I usually would hit a 6-iron from 143 yards, so I used an 8-iron instead. I hit the ball crisply and it sailed high and majestically – over the green and into the yuck. I tried my 9-iron on my “mulligan” shot but pulled it badly into the yuck on the left side of the green.

I took an uplayable lie, took a “5” and moved on to No. 4, where I hit one of my best drives of the day, on the 312-yard, par-4. I was left with a sand wedge, which went long and settled in the fringe. I two-putted for par, a three-letter word rarely used during the round.

It was, in fact, one of just two pars I had en route to a 48-49–97 – six shots behind Sherwin.

Hole No. 15 was among the double-bogeys on my card. It also was the hole that saw us get soaked by the mother of all rain squalls. It was a downpour! We decided to finish the hole and by the time I got to the green, Sherwin already had putted out and found cover. I finished the hole and ran back to the cart.

Just as I stepped on the cart path, my feet slipped out from under me. My left knee hit the asphalt cart path and my head hit the back of the cart, not nearly hard enough to cause any permanent damage. Sherwin was oblivious. When the rain subsided a little, he walked over, grabbed a club and proceeded to hit his shot on the 171-yard par-3 16th to within 10 feet of the cup, the shot of the day by either of us.

The Par 3, 13th hole on the Makai 18

I limped to the tee, rubbing my head and bloody knee with my free hand, and then scuffed a drive to the left of the green. Bogey.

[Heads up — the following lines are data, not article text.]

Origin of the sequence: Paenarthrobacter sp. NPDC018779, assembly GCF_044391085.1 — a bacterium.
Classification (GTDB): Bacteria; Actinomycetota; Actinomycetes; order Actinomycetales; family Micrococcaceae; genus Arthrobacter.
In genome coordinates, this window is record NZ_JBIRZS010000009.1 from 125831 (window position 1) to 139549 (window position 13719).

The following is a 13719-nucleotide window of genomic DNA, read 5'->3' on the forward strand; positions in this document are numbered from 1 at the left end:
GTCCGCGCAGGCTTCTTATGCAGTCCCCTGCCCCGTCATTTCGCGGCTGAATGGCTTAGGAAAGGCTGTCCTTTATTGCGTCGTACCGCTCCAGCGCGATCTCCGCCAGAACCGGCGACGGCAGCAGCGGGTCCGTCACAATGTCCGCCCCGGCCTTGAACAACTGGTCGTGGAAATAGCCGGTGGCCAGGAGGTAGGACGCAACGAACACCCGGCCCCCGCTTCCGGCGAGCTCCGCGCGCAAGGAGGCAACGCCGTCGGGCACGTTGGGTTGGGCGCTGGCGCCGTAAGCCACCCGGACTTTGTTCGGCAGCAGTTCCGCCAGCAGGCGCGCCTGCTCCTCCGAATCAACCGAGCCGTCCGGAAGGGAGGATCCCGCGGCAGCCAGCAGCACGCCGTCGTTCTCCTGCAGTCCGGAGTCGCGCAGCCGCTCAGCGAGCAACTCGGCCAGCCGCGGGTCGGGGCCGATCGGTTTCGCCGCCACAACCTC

Next came a triple bogey “7” on No. 17, followed by a par on the par-5 18th.

Once inside the friendly confines of the clubhouse, we had a brief chat with Forster and other employees, who could not have been nicer.

“What I want people to do when they come out and play is to say, ‘the golf course is awesome and the staff is awesome,’”, he said. “That’s what I want. We try to keep everything real personal here. There are great golf courses everywhere in Hawaii. Every course has palm trees, and almost every course has ocean views – though maybe not as nice as ours. I want it to a memorable and pleasant experience.”

Aside from the scars on my knee and the bump on my head, mission accomplished. Sherwin made it through the round unscathed and a round of 19-over 91.

WEDNESDAY: Poipu Bay

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Jim Street

Jim’s 40-year sportswriting career started with the San Jose Mercury-News in 1970 and ended on a full-time basis on October 31, 2010 following a 10-year stint with MLB.com. He grew up in Dorris, Calif., several long drives from the nearest golf course. His first tee shot was a week before being inducted into the Army in 1968. Upon his return from Vietnam, where he was a war correspondent for the 9th Infantry Division, Jim took up golf semi-seriously while working for the Mercury-News and covered numerous tournaments, including the U.S. Open in 1982, when Tom Watson made the shot of his life on the 17th hole at Pebble Beach. Jim also covered several Bing Crosby Pro-Am tournaments, the women’s U.S. Open, and other golfing events in the San Francisco area. He has a 17-handicap, never had a hole-in-one, although once he came within two inches of an ace, and witnessed the first round Ken Griffey Jr. ever played – at Arizona State during Spring Training in 1990. Pebble Beach Golf Links, the Kapalua Plantation Course, Pinehurst No. 2, Spyglass Hill, Winged Foot, Torrey Pines, Medinah, Chambers Bay, North Berwick in Scotland, and Princeville are among the courses he has had the pleasure of playing. Hitting the ball down the middle of the fairway is not a strong part of Jim’s game, but he is known (in his own mind) as the best putter not on tour. Most of Jim’s writing career was spent covering Major League baseball, a tenure that started with the Oakland Athletics, who won 101 games in 1971, and ended with the Seattle Mariners, who lost 101 games in 2010. Symmetry is a wonderful thing. He currently lives in Seattle and vacations in Arizona (and other warm climates) as much as possible.